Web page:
<input type="email" name="email-address" placeholder="What's your email address?">
  <input type="submit" value="Submit" id="Form-submit"/>
</form>

Now we need to test our form to see if it’s working. Fill out your form and hit submit.

If all went well your browser window should be redirected to the Zapier Webhook URL. You’ll see a string of data. Something like this:

{"status": "success", "attempt": "58b94713-f62a-4f1b-a418-9a4a992774c0", "id": "a0139409-2c05-4adb-a33c-111dd0e3e895", "request_id": "Nx5Ew2eUJxPBY1p5"}

Now let’s head back to Zapier to see if our data was received.

Hit Ok I did this to test the connection. You should now see a nice green banner confirming your test was successful. Great job!

Using Zapier to send form data zapier-contact-form-webhook-succesful.gif
Test Succesfull. Woohoo!

Step 3: Automate an email response

By now we should have a fully functional form, which sends the data to Zapier each time our form is submitted.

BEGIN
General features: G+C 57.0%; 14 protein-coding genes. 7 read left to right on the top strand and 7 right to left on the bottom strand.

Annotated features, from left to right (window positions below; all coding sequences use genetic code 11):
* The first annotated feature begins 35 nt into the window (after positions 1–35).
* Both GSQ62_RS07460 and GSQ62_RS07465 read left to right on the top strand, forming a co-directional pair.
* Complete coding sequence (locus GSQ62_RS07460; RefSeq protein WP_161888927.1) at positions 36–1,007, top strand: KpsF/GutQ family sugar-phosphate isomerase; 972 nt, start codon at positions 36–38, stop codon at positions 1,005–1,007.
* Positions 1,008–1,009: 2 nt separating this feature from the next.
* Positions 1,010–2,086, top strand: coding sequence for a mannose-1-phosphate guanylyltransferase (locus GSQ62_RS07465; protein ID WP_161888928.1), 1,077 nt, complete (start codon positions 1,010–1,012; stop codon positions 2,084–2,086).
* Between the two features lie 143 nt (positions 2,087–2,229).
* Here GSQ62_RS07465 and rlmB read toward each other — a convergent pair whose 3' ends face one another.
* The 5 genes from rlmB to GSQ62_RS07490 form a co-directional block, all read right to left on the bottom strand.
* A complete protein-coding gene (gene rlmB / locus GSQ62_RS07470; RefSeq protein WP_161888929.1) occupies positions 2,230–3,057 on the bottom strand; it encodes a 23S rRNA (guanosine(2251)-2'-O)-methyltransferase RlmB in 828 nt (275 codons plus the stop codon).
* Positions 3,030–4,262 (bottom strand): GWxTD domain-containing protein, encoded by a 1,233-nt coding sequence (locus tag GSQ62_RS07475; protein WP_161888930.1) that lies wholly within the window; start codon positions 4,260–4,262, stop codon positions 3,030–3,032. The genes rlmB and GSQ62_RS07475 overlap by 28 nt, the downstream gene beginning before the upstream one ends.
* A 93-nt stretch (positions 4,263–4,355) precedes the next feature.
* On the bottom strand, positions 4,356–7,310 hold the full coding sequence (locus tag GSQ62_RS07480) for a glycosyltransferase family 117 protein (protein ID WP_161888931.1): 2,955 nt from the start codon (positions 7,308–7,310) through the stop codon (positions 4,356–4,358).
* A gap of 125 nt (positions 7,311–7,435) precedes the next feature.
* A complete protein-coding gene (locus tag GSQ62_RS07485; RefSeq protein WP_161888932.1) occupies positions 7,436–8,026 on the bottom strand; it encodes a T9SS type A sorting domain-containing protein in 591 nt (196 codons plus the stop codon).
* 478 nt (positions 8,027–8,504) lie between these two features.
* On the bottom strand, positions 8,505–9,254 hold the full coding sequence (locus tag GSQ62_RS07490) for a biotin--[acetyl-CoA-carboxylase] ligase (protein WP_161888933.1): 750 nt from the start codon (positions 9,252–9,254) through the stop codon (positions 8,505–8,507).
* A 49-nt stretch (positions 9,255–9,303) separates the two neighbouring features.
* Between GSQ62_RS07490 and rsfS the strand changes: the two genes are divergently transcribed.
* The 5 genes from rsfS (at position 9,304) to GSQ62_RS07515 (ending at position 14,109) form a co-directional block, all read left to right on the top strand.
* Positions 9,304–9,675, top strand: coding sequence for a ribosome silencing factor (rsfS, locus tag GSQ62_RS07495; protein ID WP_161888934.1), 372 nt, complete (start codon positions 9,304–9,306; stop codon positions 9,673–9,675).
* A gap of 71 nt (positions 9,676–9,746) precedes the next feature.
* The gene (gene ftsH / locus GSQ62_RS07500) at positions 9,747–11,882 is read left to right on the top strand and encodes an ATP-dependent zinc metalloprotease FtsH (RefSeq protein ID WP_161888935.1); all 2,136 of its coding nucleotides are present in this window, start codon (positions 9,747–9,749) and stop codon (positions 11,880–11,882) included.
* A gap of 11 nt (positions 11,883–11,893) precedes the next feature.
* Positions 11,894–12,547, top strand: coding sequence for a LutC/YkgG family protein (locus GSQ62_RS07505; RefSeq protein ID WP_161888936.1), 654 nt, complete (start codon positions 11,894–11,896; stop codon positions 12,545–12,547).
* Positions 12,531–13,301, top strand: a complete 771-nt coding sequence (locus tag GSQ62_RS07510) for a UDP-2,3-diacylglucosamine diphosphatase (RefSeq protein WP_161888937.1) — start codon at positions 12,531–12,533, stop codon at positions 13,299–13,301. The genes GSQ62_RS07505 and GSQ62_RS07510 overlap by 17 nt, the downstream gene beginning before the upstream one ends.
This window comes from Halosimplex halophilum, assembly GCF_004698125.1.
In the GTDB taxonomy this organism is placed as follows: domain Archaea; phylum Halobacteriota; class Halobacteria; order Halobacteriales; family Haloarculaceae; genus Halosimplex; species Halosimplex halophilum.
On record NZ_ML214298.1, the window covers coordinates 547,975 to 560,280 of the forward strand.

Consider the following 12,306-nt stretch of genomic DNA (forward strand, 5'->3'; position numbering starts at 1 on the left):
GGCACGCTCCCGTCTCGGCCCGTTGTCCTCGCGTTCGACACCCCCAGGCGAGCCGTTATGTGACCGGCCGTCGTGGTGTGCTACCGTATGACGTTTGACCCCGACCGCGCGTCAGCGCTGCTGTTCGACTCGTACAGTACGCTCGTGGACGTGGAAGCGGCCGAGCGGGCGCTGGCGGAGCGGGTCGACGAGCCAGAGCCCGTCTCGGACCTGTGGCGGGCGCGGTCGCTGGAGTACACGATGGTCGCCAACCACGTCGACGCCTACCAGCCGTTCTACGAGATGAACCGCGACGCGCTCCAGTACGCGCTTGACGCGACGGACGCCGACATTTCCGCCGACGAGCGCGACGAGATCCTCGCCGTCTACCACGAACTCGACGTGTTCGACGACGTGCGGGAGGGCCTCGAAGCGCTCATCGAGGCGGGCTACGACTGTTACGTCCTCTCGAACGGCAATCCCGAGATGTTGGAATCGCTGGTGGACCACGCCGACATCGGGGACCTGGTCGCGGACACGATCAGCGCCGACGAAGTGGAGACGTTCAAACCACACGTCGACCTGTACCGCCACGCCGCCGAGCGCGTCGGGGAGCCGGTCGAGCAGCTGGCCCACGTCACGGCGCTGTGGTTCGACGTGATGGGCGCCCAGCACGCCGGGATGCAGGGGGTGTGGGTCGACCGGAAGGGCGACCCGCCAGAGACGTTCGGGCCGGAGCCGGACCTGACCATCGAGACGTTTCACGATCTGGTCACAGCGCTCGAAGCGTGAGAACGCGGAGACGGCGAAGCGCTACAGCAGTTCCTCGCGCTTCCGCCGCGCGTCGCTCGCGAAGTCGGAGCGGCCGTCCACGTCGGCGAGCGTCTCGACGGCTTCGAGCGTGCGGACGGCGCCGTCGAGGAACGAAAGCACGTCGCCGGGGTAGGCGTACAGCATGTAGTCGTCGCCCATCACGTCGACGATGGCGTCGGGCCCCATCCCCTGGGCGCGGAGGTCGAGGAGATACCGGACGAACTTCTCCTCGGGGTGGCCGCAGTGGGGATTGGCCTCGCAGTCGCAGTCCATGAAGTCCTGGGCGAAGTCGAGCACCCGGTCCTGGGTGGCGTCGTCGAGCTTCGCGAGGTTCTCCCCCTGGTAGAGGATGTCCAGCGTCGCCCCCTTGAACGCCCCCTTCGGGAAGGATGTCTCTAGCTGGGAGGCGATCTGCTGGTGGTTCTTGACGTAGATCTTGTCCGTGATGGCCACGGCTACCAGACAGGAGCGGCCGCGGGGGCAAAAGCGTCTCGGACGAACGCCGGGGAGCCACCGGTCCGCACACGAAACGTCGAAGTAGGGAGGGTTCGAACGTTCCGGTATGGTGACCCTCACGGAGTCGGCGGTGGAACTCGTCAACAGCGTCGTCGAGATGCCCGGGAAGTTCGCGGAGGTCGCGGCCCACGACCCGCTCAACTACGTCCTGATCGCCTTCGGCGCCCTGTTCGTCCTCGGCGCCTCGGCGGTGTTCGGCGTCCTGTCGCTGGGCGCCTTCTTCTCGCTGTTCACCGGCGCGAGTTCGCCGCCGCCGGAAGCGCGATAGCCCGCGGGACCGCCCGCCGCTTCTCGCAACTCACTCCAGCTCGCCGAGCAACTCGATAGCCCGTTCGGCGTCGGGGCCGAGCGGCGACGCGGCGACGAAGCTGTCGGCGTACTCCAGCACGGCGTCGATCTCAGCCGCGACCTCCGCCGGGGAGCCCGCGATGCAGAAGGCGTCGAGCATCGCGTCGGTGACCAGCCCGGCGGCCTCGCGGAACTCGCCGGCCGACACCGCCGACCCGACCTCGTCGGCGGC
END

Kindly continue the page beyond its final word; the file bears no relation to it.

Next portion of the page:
The next step is to automate an email to our inbox, which sends every time someone fills out our form. We want this email to contain the name and email address of the person who submitted our form. Let’s do this now.

Create an outbound email action

Search for Email by Zapier in the “Choose an action app” step.

Hit save and continue on Send an outbound email. This will create your action step sequence and bring up the email template where we can decide what our automated email will say.

Using Zapier to send form data zapier-contact-form-add-outbound-email-action-step.gif
Add outbound email action step

Build the email template

This is the part where we add the data Zapier reciecved via the webhook to our automated email.

We will need to specify an email address which we would like the data sent to. You’ll most likely want to make this your own email address.

Then we want to create a subject line and pull the data into the body of the email.

Hit continue once you are happy. Zapier will summarise your email template then fire off a test.

Using Zapier to send form data zapier-contact-form-set-up-email-template.gif